Please click to learn more about non-resident tax returns.
At Tax Samaritan, we offer convenient and affordable professional tax preparation services for nonresident aliens. Our knowledgeable tax professionals prepare your refund and do all of the calculations. All that you have to do is answer a few simple questions. We prepare the 1040-NR and required state returns for you, finding all of the tax treaty benefits and deductions that you are entitled to. We help ensure that you have the smallest tax liability and that you get the maximum refund possible.
If you would like a quote, please click on the button below for a free, no-obligation Tax Preparation quote and/or free 30-minute consultation to discuss your situation regarding the Form 1040-NR further:
Tax Samaritan is a team of Enrolled Agents with over 25 years of experience focusing on US tax preparation and representation. We maintain this tax blog where all articles are written by Enrolled Agents. Our main objective is to educate US taxpayers on their tax responsibilities and the selection of a tax professional. Our articles are also designed to help taxpayers looking to self-prepare, providing specific tips and pitfalls to avoid.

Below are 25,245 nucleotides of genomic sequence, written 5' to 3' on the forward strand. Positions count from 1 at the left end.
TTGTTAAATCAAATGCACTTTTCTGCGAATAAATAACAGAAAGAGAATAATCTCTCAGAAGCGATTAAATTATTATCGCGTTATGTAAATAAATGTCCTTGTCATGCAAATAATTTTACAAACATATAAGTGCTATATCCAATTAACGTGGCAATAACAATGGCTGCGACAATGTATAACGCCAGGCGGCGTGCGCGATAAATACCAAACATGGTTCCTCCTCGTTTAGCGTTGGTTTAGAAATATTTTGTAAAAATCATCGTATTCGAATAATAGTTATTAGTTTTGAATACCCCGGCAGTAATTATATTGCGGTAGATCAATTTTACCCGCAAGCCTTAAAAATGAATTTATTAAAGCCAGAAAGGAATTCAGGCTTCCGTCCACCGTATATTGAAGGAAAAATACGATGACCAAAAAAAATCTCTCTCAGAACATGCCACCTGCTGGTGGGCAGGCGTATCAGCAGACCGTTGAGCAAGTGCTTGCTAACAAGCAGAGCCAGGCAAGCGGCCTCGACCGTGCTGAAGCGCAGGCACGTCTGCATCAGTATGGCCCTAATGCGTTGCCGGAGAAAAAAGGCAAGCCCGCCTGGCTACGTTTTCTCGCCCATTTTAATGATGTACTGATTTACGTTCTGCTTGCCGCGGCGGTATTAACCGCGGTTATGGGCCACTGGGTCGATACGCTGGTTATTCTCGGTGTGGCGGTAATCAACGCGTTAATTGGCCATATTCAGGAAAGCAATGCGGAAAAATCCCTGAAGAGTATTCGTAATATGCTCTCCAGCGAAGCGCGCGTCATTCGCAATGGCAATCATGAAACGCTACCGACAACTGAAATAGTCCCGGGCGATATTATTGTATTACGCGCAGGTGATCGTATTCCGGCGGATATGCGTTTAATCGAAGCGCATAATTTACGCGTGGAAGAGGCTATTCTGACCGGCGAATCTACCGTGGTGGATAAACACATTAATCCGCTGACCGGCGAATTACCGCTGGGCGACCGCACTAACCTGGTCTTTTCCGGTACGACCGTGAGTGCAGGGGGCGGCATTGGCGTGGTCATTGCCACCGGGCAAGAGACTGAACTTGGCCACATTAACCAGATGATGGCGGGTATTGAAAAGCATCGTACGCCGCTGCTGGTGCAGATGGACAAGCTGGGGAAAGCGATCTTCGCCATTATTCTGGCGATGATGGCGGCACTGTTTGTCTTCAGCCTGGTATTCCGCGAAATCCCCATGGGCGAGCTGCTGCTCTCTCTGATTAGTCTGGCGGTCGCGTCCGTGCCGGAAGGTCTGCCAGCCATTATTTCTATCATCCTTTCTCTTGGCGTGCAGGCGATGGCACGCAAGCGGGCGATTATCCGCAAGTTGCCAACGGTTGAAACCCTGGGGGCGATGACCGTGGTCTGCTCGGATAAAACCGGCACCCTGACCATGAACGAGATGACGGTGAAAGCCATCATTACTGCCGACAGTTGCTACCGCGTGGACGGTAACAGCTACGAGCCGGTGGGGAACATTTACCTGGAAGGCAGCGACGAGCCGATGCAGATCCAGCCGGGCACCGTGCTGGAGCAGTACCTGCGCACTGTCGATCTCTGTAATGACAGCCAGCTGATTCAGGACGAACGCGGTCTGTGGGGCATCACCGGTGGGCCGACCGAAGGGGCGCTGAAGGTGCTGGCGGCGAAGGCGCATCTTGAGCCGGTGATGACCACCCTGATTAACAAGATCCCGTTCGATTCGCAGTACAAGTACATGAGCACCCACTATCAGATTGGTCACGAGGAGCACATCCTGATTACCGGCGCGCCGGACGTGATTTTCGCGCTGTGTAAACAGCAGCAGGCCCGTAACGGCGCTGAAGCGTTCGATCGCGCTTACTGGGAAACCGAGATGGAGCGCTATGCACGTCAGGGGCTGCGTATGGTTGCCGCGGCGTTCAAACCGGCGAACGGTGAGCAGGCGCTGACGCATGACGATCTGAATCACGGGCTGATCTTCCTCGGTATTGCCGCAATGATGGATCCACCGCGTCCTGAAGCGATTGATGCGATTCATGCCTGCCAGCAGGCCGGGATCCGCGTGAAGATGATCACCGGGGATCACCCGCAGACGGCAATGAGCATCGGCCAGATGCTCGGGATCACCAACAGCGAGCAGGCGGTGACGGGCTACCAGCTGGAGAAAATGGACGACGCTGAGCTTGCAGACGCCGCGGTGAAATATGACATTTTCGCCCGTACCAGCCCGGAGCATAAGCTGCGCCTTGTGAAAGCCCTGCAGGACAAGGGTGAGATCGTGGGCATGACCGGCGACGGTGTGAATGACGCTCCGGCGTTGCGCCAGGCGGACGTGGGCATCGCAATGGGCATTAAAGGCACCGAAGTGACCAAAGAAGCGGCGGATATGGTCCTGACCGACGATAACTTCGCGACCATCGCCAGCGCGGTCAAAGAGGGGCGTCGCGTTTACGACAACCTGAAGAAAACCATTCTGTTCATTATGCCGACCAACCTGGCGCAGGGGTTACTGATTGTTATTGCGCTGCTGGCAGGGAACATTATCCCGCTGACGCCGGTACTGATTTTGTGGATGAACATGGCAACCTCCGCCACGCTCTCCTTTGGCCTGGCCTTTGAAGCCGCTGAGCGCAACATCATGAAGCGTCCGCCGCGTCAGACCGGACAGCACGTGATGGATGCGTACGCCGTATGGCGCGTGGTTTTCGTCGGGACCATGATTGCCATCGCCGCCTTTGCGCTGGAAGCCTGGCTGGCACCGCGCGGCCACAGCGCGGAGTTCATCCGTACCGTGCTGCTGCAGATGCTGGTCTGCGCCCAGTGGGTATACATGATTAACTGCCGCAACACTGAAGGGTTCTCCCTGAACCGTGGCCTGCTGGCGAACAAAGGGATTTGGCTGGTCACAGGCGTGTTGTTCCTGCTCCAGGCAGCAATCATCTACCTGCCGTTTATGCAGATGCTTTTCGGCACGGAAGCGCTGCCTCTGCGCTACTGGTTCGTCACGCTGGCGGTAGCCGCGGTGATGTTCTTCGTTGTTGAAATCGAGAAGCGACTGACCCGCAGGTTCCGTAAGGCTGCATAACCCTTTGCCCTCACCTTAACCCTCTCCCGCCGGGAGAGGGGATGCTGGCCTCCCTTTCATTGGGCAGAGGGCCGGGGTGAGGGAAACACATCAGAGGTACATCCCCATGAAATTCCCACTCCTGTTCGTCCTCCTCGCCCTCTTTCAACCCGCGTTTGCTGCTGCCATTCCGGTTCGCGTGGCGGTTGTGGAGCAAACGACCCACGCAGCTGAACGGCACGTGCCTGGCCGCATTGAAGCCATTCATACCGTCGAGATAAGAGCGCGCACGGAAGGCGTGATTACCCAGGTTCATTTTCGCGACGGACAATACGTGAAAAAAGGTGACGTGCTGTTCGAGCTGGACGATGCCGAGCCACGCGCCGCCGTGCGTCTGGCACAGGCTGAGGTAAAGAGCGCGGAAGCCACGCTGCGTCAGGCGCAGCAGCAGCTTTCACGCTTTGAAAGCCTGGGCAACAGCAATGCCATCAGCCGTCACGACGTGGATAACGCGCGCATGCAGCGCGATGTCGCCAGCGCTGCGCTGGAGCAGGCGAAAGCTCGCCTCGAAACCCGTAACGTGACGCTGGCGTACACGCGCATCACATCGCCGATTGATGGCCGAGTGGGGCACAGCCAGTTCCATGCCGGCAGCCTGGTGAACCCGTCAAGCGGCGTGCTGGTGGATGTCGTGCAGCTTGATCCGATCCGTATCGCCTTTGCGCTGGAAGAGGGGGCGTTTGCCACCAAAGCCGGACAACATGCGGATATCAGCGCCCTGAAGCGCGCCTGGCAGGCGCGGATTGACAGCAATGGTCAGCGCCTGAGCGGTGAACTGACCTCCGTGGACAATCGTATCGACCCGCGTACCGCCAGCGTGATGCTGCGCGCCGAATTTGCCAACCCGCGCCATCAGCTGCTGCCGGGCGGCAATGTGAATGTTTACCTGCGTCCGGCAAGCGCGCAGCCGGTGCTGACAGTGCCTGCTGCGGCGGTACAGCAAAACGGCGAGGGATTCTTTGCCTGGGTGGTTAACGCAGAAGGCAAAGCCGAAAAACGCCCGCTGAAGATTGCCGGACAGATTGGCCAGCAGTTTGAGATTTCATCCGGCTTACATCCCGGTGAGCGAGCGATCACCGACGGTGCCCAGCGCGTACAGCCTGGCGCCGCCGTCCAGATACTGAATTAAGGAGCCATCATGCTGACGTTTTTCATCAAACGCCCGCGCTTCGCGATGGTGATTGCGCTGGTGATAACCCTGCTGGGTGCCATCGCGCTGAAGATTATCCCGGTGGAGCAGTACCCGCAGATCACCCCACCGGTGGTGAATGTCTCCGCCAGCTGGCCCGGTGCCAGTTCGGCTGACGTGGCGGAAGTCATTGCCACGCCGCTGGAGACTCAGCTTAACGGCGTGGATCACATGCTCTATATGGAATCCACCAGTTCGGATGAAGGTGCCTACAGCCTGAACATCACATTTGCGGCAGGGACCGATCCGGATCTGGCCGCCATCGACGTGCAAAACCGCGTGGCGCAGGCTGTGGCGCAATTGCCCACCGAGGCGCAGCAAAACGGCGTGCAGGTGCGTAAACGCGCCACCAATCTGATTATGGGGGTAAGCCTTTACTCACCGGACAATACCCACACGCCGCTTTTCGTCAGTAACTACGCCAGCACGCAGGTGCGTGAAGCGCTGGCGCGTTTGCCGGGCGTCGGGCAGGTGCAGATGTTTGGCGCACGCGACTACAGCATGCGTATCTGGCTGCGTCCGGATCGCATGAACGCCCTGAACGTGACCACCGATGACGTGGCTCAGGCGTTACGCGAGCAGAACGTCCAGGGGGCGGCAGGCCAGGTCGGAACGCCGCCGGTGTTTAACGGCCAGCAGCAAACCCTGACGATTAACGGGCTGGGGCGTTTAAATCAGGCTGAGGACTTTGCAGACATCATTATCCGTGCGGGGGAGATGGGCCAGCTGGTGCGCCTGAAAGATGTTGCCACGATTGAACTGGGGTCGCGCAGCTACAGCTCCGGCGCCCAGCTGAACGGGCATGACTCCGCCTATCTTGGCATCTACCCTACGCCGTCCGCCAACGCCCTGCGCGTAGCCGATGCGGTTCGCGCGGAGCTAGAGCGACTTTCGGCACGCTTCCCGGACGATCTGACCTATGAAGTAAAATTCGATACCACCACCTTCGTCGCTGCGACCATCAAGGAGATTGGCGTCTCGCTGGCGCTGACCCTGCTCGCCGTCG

When looking for a tax professional, choose carefully. We recommend that you hire a credentialed tax professional such as Tax Samaritan that is an Enrolled Agent (America’s Tax Experts). If you are a US taxpayer overseas, we further recommend that you seek a professional who is experienced in expat tax preparation, like Tax Samaritan (most tax professionals have limited to no experience with the unique tax issues of expat taxpayers).
Randall Brody is an enrolled agent, licensed by the US Department of the Treasury to represent taxpayers before the IRS for audits, collections, and appeals. To attain the enrolled agent designation, candidates must demonstrate expertise in taxation, fulfill continuing education credits, and adhere to a stringent code of ethics.
Every effort has been taken to provide the most accurate and honest analysis of the tax information provided in this blog. Please use your discretion before making any decisions based on the information provided. This blog is not intended to be a substitute for seeking professional tax advice based on your individual needs.